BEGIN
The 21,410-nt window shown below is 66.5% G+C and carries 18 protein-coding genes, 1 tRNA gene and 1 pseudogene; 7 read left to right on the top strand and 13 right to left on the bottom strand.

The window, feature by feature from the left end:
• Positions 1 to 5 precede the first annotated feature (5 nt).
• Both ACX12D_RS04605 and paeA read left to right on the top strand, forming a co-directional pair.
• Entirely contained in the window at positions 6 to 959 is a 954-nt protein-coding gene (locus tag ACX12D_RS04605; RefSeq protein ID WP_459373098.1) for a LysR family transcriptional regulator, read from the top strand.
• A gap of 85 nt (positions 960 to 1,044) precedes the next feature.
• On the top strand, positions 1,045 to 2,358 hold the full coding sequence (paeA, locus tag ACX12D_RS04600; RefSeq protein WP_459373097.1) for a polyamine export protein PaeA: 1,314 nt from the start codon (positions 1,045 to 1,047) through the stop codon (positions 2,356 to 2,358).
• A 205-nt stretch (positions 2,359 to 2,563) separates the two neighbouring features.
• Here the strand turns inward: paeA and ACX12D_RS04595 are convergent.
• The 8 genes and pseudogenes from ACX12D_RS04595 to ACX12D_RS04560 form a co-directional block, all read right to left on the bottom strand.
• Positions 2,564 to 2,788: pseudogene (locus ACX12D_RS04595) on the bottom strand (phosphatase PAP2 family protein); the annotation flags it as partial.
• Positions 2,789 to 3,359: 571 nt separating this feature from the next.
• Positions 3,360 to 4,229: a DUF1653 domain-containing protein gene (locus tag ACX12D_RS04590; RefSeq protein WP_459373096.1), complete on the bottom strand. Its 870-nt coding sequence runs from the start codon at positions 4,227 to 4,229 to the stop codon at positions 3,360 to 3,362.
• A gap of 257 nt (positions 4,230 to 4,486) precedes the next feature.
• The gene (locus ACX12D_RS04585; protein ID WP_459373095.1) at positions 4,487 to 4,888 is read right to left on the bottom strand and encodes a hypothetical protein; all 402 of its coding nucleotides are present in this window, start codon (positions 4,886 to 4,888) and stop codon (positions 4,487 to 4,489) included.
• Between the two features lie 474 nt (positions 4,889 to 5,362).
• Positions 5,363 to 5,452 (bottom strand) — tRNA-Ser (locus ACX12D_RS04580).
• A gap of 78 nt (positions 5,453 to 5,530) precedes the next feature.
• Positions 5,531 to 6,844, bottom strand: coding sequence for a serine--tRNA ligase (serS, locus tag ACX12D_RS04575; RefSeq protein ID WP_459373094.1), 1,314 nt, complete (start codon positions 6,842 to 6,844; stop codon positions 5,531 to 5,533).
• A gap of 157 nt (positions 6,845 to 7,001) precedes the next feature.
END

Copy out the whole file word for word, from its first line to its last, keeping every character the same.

The 21,410-nt window shown below is 66.5% G+C and carries 18 protein-coding genes, 1 tRNA gene and 1 pseudogene; 7 read left to right on the top strand and 13 right to left on the bottom strand.

The window, feature by feature from the left end:
• Positions 1 to 5 precede the first annotated feature (5 nt).
• Both ACX12D_RS04605 and paeA read left to right on the top strand, forming a co-directional pair.
• Entirely contained in the window at positions 6 to 959 is a 954-nt protein-coding gene (locus tag ACX12D_RS04605; RefSeq protein ID WP_459373098.1) for a LysR family transcriptional regulator, read from the top strand.
• A gap of 85 nt (positions 960 to 1,044) precedes the next feature.
• On the top strand, positions 1,045 to 2,358 hold the full coding sequence (paeA, locus tag ACX12D_RS04600; RefSeq protein WP_459373097.1) for a polyamine export protein PaeA: 1,314 nt from the start codon (positions 1,045 to 1,047) through the stop codon (positions 2,356 to 2,358).
• A 205-nt stretch (positions 2,359 to 2,563) separates the two neighbouring features.
• Here the strand turns inward: paeA and ACX12D_RS04595 are convergent.
• The 8 genes and pseudogenes from ACX12D_RS04595 to ACX12D_RS04560 form a co-directional block, all read right to left on the bottom strand.
• Positions 2,564 to 2,788: pseudogene (locus ACX12D_RS04595) on the bottom strand (phosphatase PAP2 family protein); the annotation flags it as partial.
• Positions 2,789 to 3,359: 571 nt separating this feature from the next.
• Positions 3,360 to 4,229: a DUF1653 domain-containing protein gene (locus tag ACX12D_RS04590; RefSeq protein WP_459373096.1), complete on the bottom strand. Its 870-nt coding sequence runs from the start codon at positions 4,227 to 4,229 to the stop codon at positions 3,360 to 3,362.
• A gap of 257 nt (positions 4,230 to 4,486) precedes the next feature.
• The gene (locus ACX12D_RS04585; protein ID WP_459373095.1) at positions 4,487 to 4,888 is read right to left on the bottom strand and encodes a hypothetical protein; all 402 of its coding nucleotides are present in this window, start codon (positions 4,886 to 4,888) and stop codon (positions 4,487 to 4,489) included.
• Between the two features lie 474 nt (positions 4,889 to 5,362).
• Positions 5,363 to 5,452 (bottom strand) — tRNA-Ser (locus ACX12D_RS04580).
• A gap of 78 nt (positions 5,453 to 5,530) precedes the next feature.
• Positions 5,531 to 6,844, bottom strand: coding sequence for a serine--tRNA ligase (serS, locus tag ACX12D_RS04575; RefSeq protein ID WP_459373094.1), 1,314 nt, complete (start codon positions 6,842 to 6,844; stop codon positions 5,531 to 5,533).
• A gap of 157 nt (positions 6,845 to 7,001) precedes the next feature.